Shah defends Bill

New Delhi: Home Minister Amit Shah on Monday asserted that the Citizenship (Amendment) Bill has the “endorsement of 130 crore Indian citizens” and rejected suggestions that the measure is anti-Muslim, saying it will give rights to persecuted minorities from Pakistan, Bangladesh and Afghanistan.
Trying to allay apprehensions of people of the Northeast, Shah said the Narendra Modi Government is committed to protect the customs and culture of people of the region and informed that Manipur will be brought under Inner Line Permit regime, where the proposed law will not be applicable.
The bill, which has been opposed by the Congress, Trinamool Congress and other opposition parties, was introduced after a division of votes for which 293 MPs voted in favour and 82 against it.
“Citizenship amendment bill has the endorsement of 130 crore citizens of the country as it was the part of the BJP manifesto in 2014 as well as 2019 Lok Sabha elections,” Shah said, initiating the debate on the contentious bill.
“We will have to differentiate between intruders and refugees. Citizenship amendment bill does not discriminate against anyone and does not snatch anyone’s rights,” he said.
The home minister said under the proposed legislation, citizenship will be granted to refugees coming from the three countries after facing religious persecution there even without documents, including ration cards.
Noting that India has given similar rights to people in the past, Shah said Manmohan Singh and L K Advani could become prime minister and deputy prime minister respectively due to this after they came from present day Pakistan.
“This bill is not even .001 per cent against Muslims. It is against infiltrators,” he said earlier while introducing the bill.
According to the Citizenship (Amendment) Bill, 2019, members of Hindu, Sikh, Buddhist, Jain, Parsi and Christian communities, who have come from Pakistan, Bangladesh and Afghanistan, till December 31 2014, facing religious persecution there, will not be treated as illegal immigrantsbut given Indian citizenship.
Shah said as per the bill, it will not be applicable to the tribal areas of Assam, Meghalaya, Mizoram or Tripura as included in the Sixth Schedule to the Constitution and in the areas covered under The Inner Line, notified under the Bengal Eastern Frontier Regulation, 1873.
Currently, the ILP regime is applicable in in Arunachal Pradesh, Nagaland and Mizoram.
The bill says such refugees will be given Indian citizenship after residing in India for five years (six years in CAB 2016), instead of 11 years earlier.
The bill also proposes to give immunity to such refugees facing legal cases after being found as illegal migrants.
Opposition leaders Adhir Ranjan Chowdhury, Saugata Roy, N
K Premchandran, Gaurav Gogoi, Shashi Tharoor and Assaduddin Owaisi opposed the introduction of the bill, saying it was violative of various provisions of the Constitution, including move to grant citizenship on the basis on religion.
While defending the introduction of the bill, the home minister said the Congress had “divided” the country on the basis of religion that is why it was necessary to bring the bill.
Shah said the proposed legislation is being brought on the basis of reasonable classifications provided under the Constitution.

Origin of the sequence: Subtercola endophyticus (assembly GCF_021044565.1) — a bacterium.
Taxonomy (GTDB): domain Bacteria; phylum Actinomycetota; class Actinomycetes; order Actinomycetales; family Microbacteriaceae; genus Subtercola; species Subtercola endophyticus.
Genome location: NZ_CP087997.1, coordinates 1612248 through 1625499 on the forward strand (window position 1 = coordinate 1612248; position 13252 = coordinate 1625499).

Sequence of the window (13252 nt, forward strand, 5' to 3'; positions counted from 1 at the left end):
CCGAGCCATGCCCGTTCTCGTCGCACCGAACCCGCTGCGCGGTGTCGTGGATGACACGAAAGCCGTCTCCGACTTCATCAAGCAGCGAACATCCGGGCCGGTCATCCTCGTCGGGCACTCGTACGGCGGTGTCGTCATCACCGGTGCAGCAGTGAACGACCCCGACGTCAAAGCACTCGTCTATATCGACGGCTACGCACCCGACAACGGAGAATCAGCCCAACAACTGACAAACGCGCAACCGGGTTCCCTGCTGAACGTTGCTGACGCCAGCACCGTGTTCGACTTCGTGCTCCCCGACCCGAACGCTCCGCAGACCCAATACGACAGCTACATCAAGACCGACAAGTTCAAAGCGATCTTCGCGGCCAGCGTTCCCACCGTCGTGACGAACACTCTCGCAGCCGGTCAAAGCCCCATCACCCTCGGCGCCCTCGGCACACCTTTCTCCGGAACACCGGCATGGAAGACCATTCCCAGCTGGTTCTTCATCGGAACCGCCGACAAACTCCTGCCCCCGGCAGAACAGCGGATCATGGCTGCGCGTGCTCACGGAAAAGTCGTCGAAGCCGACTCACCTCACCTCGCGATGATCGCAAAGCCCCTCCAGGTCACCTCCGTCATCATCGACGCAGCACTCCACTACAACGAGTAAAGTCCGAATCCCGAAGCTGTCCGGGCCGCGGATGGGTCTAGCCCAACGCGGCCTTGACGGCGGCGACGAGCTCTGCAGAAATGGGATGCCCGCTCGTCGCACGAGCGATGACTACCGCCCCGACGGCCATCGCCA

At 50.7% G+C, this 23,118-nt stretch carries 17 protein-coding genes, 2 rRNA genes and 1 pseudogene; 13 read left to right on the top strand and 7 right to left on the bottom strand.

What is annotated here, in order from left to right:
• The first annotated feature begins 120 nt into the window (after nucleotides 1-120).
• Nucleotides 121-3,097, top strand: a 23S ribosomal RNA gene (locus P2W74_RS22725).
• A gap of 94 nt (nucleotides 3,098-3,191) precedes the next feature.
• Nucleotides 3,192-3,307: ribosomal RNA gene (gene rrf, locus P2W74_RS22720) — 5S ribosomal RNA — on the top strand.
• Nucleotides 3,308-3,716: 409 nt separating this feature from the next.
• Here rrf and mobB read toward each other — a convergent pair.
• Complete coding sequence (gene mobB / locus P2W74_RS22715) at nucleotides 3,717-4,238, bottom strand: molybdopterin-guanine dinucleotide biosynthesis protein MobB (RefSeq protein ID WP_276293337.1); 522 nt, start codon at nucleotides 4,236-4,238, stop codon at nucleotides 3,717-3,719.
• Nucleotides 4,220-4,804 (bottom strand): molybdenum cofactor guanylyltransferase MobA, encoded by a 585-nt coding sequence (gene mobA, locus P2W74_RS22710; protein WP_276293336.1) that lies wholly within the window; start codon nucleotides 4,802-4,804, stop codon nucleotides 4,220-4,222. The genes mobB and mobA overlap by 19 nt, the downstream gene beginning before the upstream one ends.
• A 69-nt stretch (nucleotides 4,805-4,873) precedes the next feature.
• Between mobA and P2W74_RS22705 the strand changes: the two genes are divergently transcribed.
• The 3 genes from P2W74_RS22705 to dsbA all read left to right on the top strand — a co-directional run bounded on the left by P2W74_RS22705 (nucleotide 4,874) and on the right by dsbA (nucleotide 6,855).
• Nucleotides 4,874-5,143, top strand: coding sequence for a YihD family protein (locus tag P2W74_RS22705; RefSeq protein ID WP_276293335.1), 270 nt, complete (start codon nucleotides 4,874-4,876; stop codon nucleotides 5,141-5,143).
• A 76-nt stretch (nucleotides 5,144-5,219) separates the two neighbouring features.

The home minister said laws were framed to give citizenship to people on several occasions in the past, including in 1971 after the creation of Bangladesh and attacks on Indians in Uganda, by using the provision of reasonable classifications.
Opposing the bill, Congress MP Manish Tewari said the bill is “unconstitutional” and “contrary to the spirit of the Constitution which is secular”.
“Equals cannot be treated as unequal. When a person comes to India, he is a refugee. You cannot discriminate against him on the basis of religion,” he said during the debate.
Supporting the bill, BJP MP Rajender Agarwal said the country cannot ignore the suffering of the people who have come here after facing religious persecution.
He said Pakistan has failed to protect its minorities under the Nehru-Liaquat pact.
The Bill says, “On and from the date of commencement of the Citizenship (Amendment) Act, 2019, any proceeding pending against a person under this section in respect of illegal
migration or citizenship shall stand abated on conferment of citizenship to him.
“Provided that such person shall not be disqualified for making application for citizenship under this section on the ground that the proceeding pending against him and the central government or authority specified by it in this behalf shall not reject his application on that ground if he is otherwise found qualified for grant of citizenship under section.”
The bill also says: “Provided further that the person who makes the application for citizenship under this section shall not be deprived of his rights and privileges to which he was entitled on the date of receipt of his application on the ground of making such application”.
The bill proposes to incorporate a sub-section (d) to
Section 7, providing for cancellation of Overseas Citizen of India (OCI) registration where the OCI card-holder has violated any provision of the Citizenship Act or any other law in force.
However, the cancellation order shall not be passed unless the OCI card-holder has been given a reasonable opportunity to be heard. This amendment was also proposed in the 2016.
The BJP-led NDA government had introduced the bill in its previous tenure and got Lok Sabha’s approval. But it did not introduce it in Rajya Sabha, apparently due to vehement protests in the Northeast.
That bill lapsed following the dissolution of the last Lok Sabha. PTI

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